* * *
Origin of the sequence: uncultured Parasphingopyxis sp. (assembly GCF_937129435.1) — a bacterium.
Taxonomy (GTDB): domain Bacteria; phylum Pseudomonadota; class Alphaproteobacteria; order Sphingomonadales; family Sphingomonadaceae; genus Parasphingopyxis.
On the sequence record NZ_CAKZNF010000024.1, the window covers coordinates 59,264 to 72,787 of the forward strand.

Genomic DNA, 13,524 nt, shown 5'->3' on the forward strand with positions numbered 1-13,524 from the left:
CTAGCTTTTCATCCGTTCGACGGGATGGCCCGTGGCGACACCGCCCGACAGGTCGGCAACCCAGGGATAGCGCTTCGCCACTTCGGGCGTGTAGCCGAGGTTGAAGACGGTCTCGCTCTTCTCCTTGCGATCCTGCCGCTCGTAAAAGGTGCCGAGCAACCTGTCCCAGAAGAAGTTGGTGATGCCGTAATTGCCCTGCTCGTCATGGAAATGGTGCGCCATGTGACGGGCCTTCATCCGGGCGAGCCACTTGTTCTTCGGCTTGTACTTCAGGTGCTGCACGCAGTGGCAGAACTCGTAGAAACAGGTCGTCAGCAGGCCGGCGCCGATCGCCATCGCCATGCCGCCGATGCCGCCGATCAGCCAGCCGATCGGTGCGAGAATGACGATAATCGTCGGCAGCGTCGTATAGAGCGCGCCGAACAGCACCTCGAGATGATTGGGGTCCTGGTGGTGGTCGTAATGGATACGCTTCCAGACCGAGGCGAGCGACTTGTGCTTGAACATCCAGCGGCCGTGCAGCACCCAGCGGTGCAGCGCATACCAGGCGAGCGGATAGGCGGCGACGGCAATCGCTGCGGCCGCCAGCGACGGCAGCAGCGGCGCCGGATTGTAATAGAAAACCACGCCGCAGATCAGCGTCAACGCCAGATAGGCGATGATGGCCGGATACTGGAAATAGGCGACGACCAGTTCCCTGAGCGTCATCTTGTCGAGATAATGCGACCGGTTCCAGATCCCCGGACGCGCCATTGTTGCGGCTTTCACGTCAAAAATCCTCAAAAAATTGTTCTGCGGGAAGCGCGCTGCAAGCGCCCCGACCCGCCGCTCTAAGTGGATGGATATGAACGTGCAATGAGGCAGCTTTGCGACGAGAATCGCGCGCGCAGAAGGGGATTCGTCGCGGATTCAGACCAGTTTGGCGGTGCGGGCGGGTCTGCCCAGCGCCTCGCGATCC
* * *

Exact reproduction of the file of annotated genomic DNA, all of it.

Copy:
Origin of the sequence: uncultured Parasphingopyxis sp. (assembly GCF_937129435.1) — a bacterium.
Taxonomy (GTDB): domain Bacteria; phylum Pseudomonadota; class Alphaproteobacteria; order Sphingomonadales; family Sphingomonadaceae; genus Parasphingopyxis.
On the sequence record NZ_CAKZNF010000024.1, the window covers coordinates 59,264 to 72,787 of the forward strand.

Genomic DNA, 13,524 nt, shown 5'->3' on the forward strand with positions numbered 1-13,524 from the left:
CTAGCTTTTCATCCGTTCGACGGGATGGCCCGTGGCGACACCGCCCGACAGGTCGGCAACCCAGGGATAGCGCTTCGCCACTTCGGGCGTGTAGCCGAGGTTGAAGACGGTCTCGCTCTTCTCCTTGCGATCCTGCCGCTCGTAAAAGGTGCCGAGCAACCTGTCCCAGAAGAAGTTGGTGATGCCGTAATTGCCCTGCTCGTCATGGAAATGGTGCGCCATGTGACGGGCCTTCATCCGGGCGAGCCACTTGTTCTTCGGCTTGTACTTCAGGTGCTGCACGCAGTGGCAGAACTCGTAGAAACAGGTCGTCAGCAGGCCGGCGCCGATCGCCATCGCCATGCCGCCGATGCCGCCGATCAGCCAGCCGATCGGTGCGAGAATGACGATAATCGTCGGCAGCGTCGTATAGAGCGCGCCGAACAGCACCTCGAGATGATTGGGGTCCTGGTGGTGGTCGTAATGGATACGCTTCCAGACCGAGGCGAGCGACTTGTGCTTGAACATCCAGCGGCCGTGCAGCACCCAGCGGTGCAGCGCATACCAGGCGAGCGGATAGGCGGCGACGGCAATCGCTGCGGCCGCCAGCGACGGCAGCAGCGGCGCCGGATTGTAATAGAAAACCACGCCGCAGATCAGCGTCAACGCCAGATAGGCGATGATGGCCGGATACTGGAAATAGGCGACGACCAGTTCCCTGAGCGTCATCTTGTCGAGATAATGCGACCGGTTCCAGATCCCCGGACGCGCCATTGTTGCGGCTTTCACGTCAAAAATCCTCAAAAAATTGTTCTGCGGGAAGCGCGCTGCAAGCGCCCCGACCCGCCGCTCTAAGTGGATGGATATGAACGTGCAATGAGGCAGCTTTGCGACGAGAATCGCGCGCGCAGAAGGGGATTCGTCGCGGATTCAGACCAGTTTGGCGGTGCGGGCGGGTCTGCCCAGCGCCTCGCGATCC